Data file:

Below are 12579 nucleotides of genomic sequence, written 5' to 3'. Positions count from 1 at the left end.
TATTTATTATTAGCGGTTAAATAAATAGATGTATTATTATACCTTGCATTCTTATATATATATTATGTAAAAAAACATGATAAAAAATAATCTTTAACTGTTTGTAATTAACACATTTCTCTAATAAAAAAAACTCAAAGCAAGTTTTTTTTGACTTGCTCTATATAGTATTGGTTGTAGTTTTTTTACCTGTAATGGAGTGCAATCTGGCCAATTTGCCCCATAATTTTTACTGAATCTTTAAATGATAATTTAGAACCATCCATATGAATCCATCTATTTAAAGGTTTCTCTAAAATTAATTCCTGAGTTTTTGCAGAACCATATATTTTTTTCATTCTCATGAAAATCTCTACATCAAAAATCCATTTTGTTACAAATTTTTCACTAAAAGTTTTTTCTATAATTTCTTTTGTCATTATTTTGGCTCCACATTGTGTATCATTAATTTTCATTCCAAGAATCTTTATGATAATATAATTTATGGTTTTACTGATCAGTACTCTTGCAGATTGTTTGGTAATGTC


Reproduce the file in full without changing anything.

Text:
Below are 12579 nucleotides of genomic sequence, written 5' to 3'. Positions count from 1 at the left end.
TATTTATTATTAGCGGTTAAATAAATAGATGTATTATTATACCTTGCATTCTTATATATATATTATGTAAAAAAACATGATAAAAAATAATCTTTAACTGTTTGTAATTAACACATTTCTCTAATAAAAAAAACTCAAAGCAAGTTTTTTTTGACTTGCTCTATATAGTATTGGTTGTAGTTTTTTTACCTGTAATGGAGTGCAATCTGGCCAATTTGCCCCATAATTTTTACTGAATCTTTAAATGATAATTTAGAACCATCCATATGAATCCATCTATTTAAAGGTTTCTCTAAAATTAATTCCTGAGTTTTTGCAGAACCATATATTTTTTTCATTCTCATGAAAATCTCTACATCAAAAATCCATTTTGTTACAAATTTTTCACTAAAAGTTTTTTCTATAATTTCTTTTGTCATTATTTTGGCTCCACATTGTGTATCATTAATTTTCATTCCAAGAATCTTTATGATAATATAATTTATGGTTTTACTGATCAGTACTCTTGCAGATTGTTTGGTAATGTC